As far back as 1868 a ‘Norwich Club’ was formed at Newmarket Road with 60 members. The game they played, a combination of Association Football and Cambridge University rules, was contested in striking violet and black jerseys and socks, white pants, with a yellow and black tasselled cap.
The modern Norwich City was the brainchild of two local schoolmasters who called a meeting at the Criterion Café on June 17 1902 to form the club, using a ground on Newmarket Road. In 1904 they were called again to a meeting at the Criterion Café where they were shocked to hear that an FA commission had declared the club professional and ejected them from the FA Amateur Cup. However, this only served to strengthen their determination. New officials were appointed and a professional club established at a meeting in the Norwich Agricultural Hall in March 1905. By the start of the 1908/9 season Norwich City had outgrown its Newmarket Road ground and acquired a disused chalk pit in Rosary Road, known as Rump’s Hole, which was converted throughout the summer. Its main feature was a towering cliff behind one of the goals topped by a row of terraced houses with a stand down one side.
The first game at The Nest, as the ground was to become known, was in September 1908, a 2-1 victory in a friendly against Fulham, watched by 3,300 people. A letter from the Football Association prompted the move to the current ground at Carrow Road.
What brought matters to a head was a letter dated May 15 1935, which questioned the suitability of the cosy confines of The Nest for large crowds. The letter followed a record crowd of 25,037 in the stadium for an FA Cup visit of Sheffield Wednesday in the February.
When immigrant weavers from The Netherlands brought with them their pet canaries when settling in the area in the late 19th century, the feathered creatures became recognised as a distinct breed, known as the Norwich canary. The club adopted the bird on its crest along with the yellow and green colours of the bird for their kit in 1906. Norwich City haven’t always been nicknamed the Canaries. From 1902, the year of their foundation, to 1907, City were nicknamed the “Citizens” or “Cits” for short.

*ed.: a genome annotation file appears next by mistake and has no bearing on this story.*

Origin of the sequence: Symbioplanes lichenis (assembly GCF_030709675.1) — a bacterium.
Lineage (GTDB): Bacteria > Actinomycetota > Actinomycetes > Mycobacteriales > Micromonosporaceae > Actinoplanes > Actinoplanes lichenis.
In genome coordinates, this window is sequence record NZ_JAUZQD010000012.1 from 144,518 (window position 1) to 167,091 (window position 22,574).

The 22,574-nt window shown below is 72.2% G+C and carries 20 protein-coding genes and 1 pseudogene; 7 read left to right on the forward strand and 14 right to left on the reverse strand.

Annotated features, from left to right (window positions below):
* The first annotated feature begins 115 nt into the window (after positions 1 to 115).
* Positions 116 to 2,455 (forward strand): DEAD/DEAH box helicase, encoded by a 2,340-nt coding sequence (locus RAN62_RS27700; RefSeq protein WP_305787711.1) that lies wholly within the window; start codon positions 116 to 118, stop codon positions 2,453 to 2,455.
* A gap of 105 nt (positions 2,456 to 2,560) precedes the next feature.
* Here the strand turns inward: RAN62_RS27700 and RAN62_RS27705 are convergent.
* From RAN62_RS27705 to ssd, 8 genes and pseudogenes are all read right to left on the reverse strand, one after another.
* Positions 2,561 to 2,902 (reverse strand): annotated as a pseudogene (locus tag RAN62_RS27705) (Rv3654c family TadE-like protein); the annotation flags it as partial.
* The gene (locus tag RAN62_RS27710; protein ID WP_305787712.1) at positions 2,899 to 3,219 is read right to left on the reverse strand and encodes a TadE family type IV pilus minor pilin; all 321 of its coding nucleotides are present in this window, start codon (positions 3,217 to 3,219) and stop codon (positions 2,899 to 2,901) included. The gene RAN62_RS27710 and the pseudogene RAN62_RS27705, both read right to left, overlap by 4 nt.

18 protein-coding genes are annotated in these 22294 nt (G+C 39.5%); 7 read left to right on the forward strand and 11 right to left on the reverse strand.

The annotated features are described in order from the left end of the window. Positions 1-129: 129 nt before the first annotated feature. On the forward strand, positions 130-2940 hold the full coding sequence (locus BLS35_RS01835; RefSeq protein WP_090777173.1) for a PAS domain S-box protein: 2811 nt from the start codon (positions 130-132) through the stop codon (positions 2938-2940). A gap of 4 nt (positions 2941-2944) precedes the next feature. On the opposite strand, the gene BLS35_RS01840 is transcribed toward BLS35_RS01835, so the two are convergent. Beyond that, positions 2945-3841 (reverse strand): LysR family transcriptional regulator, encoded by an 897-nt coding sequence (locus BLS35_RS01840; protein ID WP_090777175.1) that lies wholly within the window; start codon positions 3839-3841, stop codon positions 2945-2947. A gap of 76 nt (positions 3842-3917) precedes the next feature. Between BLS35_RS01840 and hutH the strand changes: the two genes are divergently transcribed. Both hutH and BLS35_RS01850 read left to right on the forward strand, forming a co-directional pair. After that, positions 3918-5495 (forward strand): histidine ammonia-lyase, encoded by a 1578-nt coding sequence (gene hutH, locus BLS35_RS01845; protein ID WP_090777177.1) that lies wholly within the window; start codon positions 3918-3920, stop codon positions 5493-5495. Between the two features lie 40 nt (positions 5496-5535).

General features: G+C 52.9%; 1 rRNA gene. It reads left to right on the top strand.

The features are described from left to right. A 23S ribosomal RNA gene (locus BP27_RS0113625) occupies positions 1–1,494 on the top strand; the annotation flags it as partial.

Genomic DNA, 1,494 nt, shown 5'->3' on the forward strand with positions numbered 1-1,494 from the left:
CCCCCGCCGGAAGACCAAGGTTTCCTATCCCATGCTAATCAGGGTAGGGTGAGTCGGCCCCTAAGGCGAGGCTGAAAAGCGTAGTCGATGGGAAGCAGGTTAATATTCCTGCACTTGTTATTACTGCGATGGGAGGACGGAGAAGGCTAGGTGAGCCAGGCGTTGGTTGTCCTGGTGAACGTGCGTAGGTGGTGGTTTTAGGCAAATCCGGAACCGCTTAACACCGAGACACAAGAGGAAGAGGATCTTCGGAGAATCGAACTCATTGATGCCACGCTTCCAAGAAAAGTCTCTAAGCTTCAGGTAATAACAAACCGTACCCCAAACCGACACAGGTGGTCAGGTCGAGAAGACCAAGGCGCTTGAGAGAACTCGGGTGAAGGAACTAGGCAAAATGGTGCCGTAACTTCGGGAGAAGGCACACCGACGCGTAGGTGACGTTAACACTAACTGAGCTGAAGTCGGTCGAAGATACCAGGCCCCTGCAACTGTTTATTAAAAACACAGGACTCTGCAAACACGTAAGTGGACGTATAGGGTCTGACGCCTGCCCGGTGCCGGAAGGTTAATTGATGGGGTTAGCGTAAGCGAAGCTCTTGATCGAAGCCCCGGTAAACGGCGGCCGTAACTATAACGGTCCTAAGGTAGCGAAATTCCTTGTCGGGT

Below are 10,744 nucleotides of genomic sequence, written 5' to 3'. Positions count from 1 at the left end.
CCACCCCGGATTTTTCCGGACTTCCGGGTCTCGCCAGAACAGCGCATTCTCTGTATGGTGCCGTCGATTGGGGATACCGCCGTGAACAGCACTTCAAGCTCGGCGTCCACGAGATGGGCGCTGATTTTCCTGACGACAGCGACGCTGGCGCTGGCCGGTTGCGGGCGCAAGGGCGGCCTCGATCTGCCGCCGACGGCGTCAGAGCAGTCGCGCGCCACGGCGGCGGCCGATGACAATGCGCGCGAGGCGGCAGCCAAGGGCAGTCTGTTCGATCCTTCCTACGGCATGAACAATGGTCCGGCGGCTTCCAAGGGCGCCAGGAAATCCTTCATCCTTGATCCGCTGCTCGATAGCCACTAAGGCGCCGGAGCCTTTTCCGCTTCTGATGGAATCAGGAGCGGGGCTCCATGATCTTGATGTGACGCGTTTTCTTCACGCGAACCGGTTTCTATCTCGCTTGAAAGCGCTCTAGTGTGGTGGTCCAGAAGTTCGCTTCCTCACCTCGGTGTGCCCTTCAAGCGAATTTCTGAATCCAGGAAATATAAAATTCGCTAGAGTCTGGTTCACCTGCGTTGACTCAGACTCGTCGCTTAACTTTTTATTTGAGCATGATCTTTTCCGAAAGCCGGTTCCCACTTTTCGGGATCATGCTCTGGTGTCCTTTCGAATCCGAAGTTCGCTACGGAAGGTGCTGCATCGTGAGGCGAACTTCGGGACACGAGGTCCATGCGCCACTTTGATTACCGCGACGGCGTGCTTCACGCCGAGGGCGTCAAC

Before adopting the yellow and green Norwich City were clad in wonderful white and light blue halved shirts with navy blue shirts, probably inspired by their amateur forerunners. Although the canary badge remained the club changed to white shirts for a very short interval period in the early Twenties. Yellow and green have varied throughout the years from halves to an amazing diagonal shoulder strip at the turn of the Nineties.
In the late sixties, with the help of their local newspaper, the Eastern Daily Express, City organised a competition among their supporters to design a new club badge with the purpose of fully protecting the emblem and to gain legal power to have control over its use. Their old badge incorporated the city’s coat of arms and was also used by a local school so it was not strictly identifiable with Norwich City.
The club received five hundred entries from Canary followers throughout East Anglia and further afield. The winning design of Tim Watson is the present club logo. Our canary is now perched on a football with Norwich’s 11th century castle in the background, the gate of which is guarded by a lion, which coincidentally also appears in the city’s arms. Norwich Castle was built by King Stephen on the site of a fortress erected by William I. In the fourteenth century the castle became a prison, and in 1894 its present role of art gallery and museum. The lion is said to have been granted by Edward III.